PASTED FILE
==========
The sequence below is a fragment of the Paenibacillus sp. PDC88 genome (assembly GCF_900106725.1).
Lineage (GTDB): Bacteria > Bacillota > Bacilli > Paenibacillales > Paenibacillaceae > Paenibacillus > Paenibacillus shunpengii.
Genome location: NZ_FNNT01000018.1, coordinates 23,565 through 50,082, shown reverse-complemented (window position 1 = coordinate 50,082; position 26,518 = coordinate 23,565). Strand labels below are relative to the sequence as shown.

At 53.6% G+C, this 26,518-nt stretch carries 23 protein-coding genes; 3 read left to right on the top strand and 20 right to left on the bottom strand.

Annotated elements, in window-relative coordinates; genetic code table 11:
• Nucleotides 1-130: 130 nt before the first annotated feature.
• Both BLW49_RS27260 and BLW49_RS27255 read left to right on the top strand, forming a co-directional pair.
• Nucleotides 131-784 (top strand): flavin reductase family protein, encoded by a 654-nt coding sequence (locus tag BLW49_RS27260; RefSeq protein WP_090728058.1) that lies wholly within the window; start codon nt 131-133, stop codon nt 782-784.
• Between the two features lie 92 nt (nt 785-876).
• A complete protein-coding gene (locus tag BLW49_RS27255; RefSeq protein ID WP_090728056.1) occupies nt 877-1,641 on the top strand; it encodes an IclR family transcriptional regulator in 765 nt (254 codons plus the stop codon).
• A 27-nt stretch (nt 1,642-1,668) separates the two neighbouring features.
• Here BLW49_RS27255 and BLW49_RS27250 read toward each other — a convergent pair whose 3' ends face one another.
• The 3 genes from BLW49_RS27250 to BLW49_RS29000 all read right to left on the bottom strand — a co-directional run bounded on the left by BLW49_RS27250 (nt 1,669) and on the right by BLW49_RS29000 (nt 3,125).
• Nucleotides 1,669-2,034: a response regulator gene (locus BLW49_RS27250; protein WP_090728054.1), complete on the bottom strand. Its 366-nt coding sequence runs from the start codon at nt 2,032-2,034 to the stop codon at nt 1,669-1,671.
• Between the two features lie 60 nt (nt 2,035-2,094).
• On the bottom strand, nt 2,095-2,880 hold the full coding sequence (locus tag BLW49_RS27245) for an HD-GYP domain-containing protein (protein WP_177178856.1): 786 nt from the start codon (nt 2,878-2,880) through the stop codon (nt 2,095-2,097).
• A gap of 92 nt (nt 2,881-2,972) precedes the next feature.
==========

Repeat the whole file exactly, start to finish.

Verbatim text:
The sequence below is a fragment of the Paenibacillus sp. PDC88 genome (assembly GCF_900106725.1).
Lineage (GTDB): Bacteria > Bacillota > Bacilli > Paenibacillales > Paenibacillaceae > Paenibacillus > Paenibacillus shunpengii.
Genome location: NZ_FNNT01000018.1, coordinates 23,565 through 50,082, shown reverse-complemented (window position 1 = coordinate 50,082; position 26,518 = coordinate 23,565). Strand labels below are relative to the sequence as shown.

At 53.6% G+C, this 26,518-nt stretch carries 23 protein-coding genes; 3 read left to right on the top strand and 20 right to left on the bottom strand.

Annotated elements, in window-relative coordinates; genetic code table 11:
• Nucleotides 1-130: 130 nt before the first annotated feature.
• Both BLW49_RS27260 and BLW49_RS27255 read left to right on the top strand, forming a co-directional pair.
• Nucleotides 131-784 (top strand): flavin reductase family protein, encoded by a 654-nt coding sequence (locus tag BLW49_RS27260; RefSeq protein WP_090728058.1) that lies wholly within the window; start codon nt 131-133, stop codon nt 782-784.
• Between the two features lie 92 nt (nt 785-876).
• A complete protein-coding gene (locus tag BLW49_RS27255; RefSeq protein ID WP_090728056.1) occupies nt 877-1,641 on the top strand; it encodes an IclR family transcriptional regulator in 765 nt (254 codons plus the stop codon).
• A 27-nt stretch (nt 1,642-1,668) separates the two neighbouring features.
• Here BLW49_RS27255 and BLW49_RS27250 read toward each other — a convergent pair whose 3' ends face one another.
• The 3 genes from BLW49_RS27250 to BLW49_RS29000 all read right to left on the bottom strand — a co-directional run bounded on the left by BLW49_RS27250 (nt 1,669) and on the right by BLW49_RS29000 (nt 3,125).
• Nucleotides 1,669-2,034: a response regulator gene (locus BLW49_RS27250; protein WP_090728054.1), complete on the bottom strand. Its 366-nt coding sequence runs from the start codon at nt 2,032-2,034 to the stop codon at nt 1,669-1,671.
• Between the two features lie 60 nt (nt 2,035-2,094).
• On the bottom strand, nt 2,095-2,880 hold the full coding sequence (locus tag BLW49_RS27245) for an HD-GYP domain-containing protein (protein WP_177178856.1): 786 nt from the start codon (nt 2,878-2,880) through the stop codon (nt 2,095-2,097).
• A gap of 92 nt (nt 2,881-2,972) precedes the next feature.